Hypersexuality and Huntington’s Disease
By Sharon McClellan Thomason
Of the troubling behavioral changes that occur with the onset of Huntington’s disease (HD) and Juvenile Huntington’s disease (JHD), and there are many, one of the most troublesome can be hypersexuality. It’s important to realize that this is a part of the disease, that there is no shame or embarrassment in talking about it, and that there are treatments that can help resolve the problem.
According to an article in Huntington’s Disease News, “Studies have found that up to 75 percent of women and 85 percent of men with Huntington’s report difficulties in their sexual relations.” (https://huntingtonsdiseasenews.com/sexual-problems-huntingtons-disease/)
While a loss of interest in sexual relations is openly discussed in the literature, hypersexuality and inappropriate sexual behavior are not frequently talked about. In fact, when they are discussed, they are downplayed as something that doesn’t occur very often. The same article in Huntington’s Disease News says,
Less frequently, Huntington’s disease may also cause an increased sex drive and inappropriate sexual behavior. Such disinhibition is thought to be due to damage to the caudate nucleus, a deep area of the brain that controls behavior.
Some patients may be more likely to engage in risky sexual behavior, such as one-night stands or sex under the influence of alcohol or illicit substances. It is important to always ensure that safe sexual practices are upheld, including using condoms and taking oral contraceptive pills to avoid sexually transmitted diseases and unexpected pregnancies.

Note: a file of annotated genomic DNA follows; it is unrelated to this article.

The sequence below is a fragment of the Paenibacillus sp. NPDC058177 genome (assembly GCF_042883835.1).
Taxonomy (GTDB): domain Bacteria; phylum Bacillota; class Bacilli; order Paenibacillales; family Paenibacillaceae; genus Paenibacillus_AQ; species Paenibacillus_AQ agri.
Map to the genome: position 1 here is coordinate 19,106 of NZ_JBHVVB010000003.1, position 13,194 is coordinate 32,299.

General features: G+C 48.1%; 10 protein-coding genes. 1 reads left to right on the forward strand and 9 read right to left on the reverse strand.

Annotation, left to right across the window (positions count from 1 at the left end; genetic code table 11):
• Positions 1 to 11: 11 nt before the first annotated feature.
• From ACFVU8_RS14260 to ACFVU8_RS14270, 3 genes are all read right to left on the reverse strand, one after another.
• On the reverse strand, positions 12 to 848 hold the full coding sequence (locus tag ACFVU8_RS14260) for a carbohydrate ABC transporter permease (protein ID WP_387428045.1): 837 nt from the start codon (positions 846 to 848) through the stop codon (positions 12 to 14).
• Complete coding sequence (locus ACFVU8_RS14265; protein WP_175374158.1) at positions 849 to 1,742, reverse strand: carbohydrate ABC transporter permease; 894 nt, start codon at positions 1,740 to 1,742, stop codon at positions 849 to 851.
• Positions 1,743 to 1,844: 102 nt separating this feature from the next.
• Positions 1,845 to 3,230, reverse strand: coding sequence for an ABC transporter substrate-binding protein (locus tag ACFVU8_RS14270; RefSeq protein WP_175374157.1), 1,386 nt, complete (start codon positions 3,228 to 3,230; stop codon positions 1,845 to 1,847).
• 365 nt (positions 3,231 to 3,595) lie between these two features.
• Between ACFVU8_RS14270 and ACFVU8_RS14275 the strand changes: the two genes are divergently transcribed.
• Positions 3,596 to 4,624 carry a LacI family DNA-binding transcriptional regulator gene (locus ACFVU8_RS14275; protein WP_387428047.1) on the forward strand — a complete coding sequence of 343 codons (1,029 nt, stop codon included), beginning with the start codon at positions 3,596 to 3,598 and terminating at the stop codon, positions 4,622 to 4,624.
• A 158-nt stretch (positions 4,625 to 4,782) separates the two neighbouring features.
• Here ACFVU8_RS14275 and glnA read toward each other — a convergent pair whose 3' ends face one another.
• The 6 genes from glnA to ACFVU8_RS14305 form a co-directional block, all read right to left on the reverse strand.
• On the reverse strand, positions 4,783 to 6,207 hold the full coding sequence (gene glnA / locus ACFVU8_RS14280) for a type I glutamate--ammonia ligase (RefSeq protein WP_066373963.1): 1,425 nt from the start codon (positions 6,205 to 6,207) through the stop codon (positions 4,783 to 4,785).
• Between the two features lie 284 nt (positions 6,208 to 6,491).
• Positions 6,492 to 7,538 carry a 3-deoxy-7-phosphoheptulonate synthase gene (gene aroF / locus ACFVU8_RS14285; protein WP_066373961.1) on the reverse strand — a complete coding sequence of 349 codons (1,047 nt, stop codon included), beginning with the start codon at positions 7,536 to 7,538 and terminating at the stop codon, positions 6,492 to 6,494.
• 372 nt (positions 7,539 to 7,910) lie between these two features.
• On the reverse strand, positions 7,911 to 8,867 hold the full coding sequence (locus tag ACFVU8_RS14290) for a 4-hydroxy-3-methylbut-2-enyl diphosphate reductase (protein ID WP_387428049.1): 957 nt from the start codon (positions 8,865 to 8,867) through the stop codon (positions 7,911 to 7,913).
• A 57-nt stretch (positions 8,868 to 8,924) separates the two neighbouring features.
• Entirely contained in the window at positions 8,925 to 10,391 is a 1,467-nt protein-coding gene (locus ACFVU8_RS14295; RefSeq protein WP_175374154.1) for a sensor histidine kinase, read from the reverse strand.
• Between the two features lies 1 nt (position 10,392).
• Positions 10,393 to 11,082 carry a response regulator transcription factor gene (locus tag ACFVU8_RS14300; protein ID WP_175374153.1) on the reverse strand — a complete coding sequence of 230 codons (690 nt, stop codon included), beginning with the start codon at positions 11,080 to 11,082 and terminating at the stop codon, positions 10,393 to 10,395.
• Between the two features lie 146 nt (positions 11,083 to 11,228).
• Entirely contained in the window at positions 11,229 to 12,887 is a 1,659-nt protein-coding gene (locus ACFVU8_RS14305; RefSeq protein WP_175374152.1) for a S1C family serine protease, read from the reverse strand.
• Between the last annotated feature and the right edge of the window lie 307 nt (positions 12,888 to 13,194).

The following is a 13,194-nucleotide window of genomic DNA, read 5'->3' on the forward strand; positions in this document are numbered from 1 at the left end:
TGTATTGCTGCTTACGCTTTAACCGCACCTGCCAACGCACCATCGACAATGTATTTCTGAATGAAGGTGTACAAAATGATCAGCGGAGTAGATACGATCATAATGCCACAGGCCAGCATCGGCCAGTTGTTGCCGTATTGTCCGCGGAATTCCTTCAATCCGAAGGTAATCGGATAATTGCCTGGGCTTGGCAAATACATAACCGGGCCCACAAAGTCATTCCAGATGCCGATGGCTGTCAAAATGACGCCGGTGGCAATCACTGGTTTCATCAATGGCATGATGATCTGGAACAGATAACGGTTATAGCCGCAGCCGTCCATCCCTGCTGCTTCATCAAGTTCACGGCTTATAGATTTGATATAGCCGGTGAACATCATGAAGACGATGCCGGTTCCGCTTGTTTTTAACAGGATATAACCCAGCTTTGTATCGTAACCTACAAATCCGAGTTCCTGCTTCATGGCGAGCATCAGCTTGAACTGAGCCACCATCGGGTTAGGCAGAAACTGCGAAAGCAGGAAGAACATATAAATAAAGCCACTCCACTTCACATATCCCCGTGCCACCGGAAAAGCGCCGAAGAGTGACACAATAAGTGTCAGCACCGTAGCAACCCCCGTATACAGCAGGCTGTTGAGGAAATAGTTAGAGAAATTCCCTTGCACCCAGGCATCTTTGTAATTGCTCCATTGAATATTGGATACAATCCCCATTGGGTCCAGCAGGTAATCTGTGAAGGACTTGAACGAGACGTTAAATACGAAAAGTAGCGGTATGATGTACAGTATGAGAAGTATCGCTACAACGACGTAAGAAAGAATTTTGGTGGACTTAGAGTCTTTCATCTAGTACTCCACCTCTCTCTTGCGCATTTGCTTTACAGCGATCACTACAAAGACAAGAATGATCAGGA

Families will tell you, though, that an increased sex drive and inappropriate sexual behavior are NOT rare; it’s just rarely discussed openly, perhaps because of embarrassment.
In fact, the Journal of Neuropsychiatry and Clinical Neurosciences reports, “Psychiatric syndromes (present in up to 79% of patients) most commonly include impulse control disorders, depression, personality changes, and, more rarely, psychosis or mania. Symptoms include disinhibition, irritability, aggression, apathy, and neurovegetative markers of depression. The suicide rate has been reported to be up to 20 times that of the general population over age 50.1 Increased criminal behavior and hypersexuality have often been reported in HD patients.” (https://neuro.psychiatryonline.org/doi/10.1176/jnp.11.2.173)
Recently, one woman posted in a Facebook caregivers’ group, “I’ve (yet again) been approached by a Facebook friend, and my brother has been harassing women. Young, old, married, or single. He begs for dates and tells them all the same lines about how attractive they are. So far, all I know it that he compliments them ‘sexy or beautiful’ and how he dreams about them. I would be uncomfortable if a man sent these messages to me. He has been doing his for years, and it is getting more frequent. Can I report him to Facebook? He won’t listen to me. I’ve begged, yelled, and threatened, to no avail. Maybe therapy? He’s so lonely. But he’s losing the few contacts that he still has!”
Several people responded with empathy. One said, “Dealing with the same issue with my son. Like many others dealing with this disease, the impulsive behavior is out of control. I have been dealing with this for years. Sometimes it is worse than others. We deal with it as we go. I will send messages and explain the circumstances, and most people understand. As the disease progresses, there will be different things you have to deal with. This is just a stage. Look at it as unfortunately at some point they will not be able to do it at all … deal as it comes is my outlook. It’s temporary, unfortunately.”
Another commented, “I reported my ex (we have two daughters). It’s sad, but I did not want them to see it.”